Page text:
PRN: UK Office of Fair Trading Threatens Future of Pay Per Click and Social Media Marketing in Financial Services
UK Office of Fair Trading Threatens Future of Pay Per Click and Social Media Marketing in Financial Services
LONDON, September 7, 2011 /PRNewswire/ --
Fair Trading Guidance for the Debt Management Industry in the UK Could Ban Companies From Advertising on Google, Twitter and Facebook - and the Credit Industry Could be Next
The OFT's guidance, revised and published for consultation on 14th June, finds Google and Twitter "inappropriate" for debt management companies. The guidance proposes to impose restrictions on the use of Pay-Per-Click (PPC) advertising and social networking. Â The industry was given until September 6th to respond.
Andrew Smith, director of marketing and external affairs for ClearDebt and spokesperson for TheÂ Debt Resolution Forum (DRF), commented: "The DRF believes that, as long as a licensee's search engine marketing is legal, that intellectual property and defamation laws are enough to ensure its proper use and any further restrictions would be a restraint of trade."
The guidelines that have been issued to the debt market could soon be applied to the credit industry, which is currently under government review. Â 'Credit' is the 5th most expensive term to bid for on Google, at $47.12 per click. Text ads appearing in the Google search results were responsible for 97 percent of the Google's revenue over the past year.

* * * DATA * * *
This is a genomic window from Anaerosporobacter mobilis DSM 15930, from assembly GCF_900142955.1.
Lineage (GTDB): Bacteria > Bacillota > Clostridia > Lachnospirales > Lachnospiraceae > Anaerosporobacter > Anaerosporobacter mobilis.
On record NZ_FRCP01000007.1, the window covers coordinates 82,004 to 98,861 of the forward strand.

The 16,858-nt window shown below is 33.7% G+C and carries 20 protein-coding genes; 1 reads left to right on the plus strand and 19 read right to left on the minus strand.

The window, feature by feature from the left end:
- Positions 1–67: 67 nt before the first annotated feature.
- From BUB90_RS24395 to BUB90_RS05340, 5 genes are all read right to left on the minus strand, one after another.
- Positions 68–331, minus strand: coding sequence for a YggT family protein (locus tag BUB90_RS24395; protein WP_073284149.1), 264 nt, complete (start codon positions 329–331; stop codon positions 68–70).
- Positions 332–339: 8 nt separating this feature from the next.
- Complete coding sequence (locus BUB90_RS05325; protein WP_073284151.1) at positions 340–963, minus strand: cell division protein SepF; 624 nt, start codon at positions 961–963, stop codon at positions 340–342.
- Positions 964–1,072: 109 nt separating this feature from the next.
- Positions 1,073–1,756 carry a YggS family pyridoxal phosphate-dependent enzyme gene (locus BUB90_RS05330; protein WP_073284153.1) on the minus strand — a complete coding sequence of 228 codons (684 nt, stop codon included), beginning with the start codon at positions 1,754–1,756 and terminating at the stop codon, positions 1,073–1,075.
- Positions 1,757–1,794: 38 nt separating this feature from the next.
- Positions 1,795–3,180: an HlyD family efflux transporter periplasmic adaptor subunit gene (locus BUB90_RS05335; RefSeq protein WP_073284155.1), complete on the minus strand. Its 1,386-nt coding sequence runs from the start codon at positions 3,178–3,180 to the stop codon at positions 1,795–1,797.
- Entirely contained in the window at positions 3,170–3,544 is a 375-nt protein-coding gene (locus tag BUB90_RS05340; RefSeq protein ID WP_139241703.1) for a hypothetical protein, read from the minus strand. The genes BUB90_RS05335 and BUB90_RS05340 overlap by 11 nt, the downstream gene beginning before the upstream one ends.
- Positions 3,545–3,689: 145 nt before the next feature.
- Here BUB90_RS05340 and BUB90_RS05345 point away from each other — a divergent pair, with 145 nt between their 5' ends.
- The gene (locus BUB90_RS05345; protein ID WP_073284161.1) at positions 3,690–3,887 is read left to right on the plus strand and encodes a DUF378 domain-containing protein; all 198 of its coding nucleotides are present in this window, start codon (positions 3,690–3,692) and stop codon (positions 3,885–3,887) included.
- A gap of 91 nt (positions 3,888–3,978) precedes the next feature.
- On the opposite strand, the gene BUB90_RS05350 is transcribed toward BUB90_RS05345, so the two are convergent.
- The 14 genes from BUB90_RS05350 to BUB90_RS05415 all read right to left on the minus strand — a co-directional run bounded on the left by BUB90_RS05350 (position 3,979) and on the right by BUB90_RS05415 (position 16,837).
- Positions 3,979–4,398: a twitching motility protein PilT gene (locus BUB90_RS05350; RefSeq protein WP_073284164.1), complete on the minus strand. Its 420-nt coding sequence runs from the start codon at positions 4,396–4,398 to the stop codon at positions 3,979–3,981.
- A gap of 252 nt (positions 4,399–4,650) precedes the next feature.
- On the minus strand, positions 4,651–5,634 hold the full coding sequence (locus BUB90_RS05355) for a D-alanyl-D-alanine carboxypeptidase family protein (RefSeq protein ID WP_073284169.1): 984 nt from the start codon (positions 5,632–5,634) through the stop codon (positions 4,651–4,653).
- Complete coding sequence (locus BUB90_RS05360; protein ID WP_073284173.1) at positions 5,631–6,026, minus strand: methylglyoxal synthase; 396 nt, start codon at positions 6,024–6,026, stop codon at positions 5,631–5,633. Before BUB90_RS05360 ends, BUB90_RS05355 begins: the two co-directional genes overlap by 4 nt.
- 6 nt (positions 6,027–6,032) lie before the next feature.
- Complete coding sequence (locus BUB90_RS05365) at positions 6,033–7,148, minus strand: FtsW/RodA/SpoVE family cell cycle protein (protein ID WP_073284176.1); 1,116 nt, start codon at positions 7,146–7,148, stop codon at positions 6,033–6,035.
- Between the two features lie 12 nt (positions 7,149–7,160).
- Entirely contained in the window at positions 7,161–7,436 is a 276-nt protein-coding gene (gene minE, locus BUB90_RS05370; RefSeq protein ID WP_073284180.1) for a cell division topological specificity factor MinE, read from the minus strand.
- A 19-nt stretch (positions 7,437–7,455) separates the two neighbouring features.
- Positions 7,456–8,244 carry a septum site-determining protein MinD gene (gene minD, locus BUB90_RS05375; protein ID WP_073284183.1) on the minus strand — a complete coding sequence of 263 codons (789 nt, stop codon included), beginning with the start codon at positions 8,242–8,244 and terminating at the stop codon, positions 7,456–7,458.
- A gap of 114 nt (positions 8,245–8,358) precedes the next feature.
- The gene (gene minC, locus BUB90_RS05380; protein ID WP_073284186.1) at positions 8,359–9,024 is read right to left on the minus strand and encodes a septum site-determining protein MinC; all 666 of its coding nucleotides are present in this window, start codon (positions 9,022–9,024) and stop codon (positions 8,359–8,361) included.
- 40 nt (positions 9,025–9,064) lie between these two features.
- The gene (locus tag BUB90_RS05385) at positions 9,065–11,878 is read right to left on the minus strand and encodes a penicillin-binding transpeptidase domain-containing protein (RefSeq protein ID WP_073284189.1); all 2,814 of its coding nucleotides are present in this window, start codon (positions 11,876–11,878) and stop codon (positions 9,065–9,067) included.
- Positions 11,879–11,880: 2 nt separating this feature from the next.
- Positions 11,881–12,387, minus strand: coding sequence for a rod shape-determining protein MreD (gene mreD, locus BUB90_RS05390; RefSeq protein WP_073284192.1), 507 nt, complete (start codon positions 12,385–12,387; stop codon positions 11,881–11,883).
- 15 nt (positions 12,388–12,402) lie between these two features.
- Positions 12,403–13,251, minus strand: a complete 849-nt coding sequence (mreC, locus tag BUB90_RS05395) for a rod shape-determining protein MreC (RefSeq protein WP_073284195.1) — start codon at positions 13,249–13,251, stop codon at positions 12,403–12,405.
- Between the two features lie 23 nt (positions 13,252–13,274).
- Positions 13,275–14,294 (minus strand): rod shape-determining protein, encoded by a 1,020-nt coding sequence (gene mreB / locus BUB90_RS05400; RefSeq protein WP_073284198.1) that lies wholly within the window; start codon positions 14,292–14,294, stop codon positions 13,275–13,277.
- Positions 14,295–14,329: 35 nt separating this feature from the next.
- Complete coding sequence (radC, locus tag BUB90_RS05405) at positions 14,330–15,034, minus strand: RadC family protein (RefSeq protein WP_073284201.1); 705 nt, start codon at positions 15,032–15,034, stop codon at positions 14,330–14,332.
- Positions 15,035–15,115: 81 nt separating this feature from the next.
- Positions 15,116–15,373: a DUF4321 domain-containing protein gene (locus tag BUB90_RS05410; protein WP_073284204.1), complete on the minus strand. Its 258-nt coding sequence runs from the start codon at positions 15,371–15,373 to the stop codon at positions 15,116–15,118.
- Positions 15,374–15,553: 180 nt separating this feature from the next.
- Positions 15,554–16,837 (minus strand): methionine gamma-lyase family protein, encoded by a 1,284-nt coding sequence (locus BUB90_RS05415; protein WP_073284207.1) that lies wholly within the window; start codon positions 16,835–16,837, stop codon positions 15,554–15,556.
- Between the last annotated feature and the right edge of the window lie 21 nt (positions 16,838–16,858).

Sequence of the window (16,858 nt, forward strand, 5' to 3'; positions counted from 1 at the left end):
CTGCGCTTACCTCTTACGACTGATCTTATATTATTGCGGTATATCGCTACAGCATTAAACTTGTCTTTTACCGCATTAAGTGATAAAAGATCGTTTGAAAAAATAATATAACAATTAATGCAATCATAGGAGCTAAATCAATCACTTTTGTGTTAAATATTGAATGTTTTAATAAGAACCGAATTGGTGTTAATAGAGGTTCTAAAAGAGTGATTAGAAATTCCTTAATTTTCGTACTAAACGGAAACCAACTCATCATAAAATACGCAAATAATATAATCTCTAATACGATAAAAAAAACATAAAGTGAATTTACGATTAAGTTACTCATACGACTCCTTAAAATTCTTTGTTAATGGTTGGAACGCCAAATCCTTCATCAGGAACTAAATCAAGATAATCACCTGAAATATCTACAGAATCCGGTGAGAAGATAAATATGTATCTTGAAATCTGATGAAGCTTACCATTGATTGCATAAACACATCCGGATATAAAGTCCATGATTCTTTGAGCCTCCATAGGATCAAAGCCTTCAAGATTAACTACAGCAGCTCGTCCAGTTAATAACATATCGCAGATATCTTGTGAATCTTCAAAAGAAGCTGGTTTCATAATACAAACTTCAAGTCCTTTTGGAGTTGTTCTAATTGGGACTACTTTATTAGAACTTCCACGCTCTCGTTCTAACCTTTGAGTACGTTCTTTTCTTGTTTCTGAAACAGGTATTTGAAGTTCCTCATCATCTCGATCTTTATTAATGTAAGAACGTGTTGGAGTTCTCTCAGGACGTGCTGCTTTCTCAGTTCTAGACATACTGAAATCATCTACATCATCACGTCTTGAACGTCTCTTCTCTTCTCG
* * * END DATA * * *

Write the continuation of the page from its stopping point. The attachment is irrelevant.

Andrew Smith, of ClearDebt and the Debt Resolution Forum, comments: Â "It seems to DRF that as long as profiles within social applications and content of linked pages are compliant, that there should be no reason to restrict licensee's use of these media. Enforcing this restriction would leave commercial licensees without a legitimate right of rebuttal or being able to defend company reputation."
"The DRF also believes that to impose the requirement that any content on social networks should be identified, as a promotional statement would be inaccurate, unfair and a restraint of reasonable commercial freedoms and business practices."
"It is understood that statements made by a licensee should be compliant wherever they appear, but content on Facebook/Twitter and other social networking is not necessarily only marketing communication. It can also be conversational, informational or campaigning. We agree paid-for content should be distinguished as such and, on the internet, should link to pages that are fully compliant. We believe a clear distinction needs to be drawn between paid-for social media and ordinary day-to-day use of social media by licensees."
Notes to Editors
Andrew Smith is available to comment. He is the spokesman for Debt Resolution Forum and has spent more than 25 years in professional services marketing. http://www.cleardebt.co.uk/blog/author/andrew-smith/
WillÂ Critchlow, Director and Search Marketing specialist at Distilled Ltd, is also available to comment. http://www.distilled.net/about/people/will-critchlow/
For more information, please contactÂ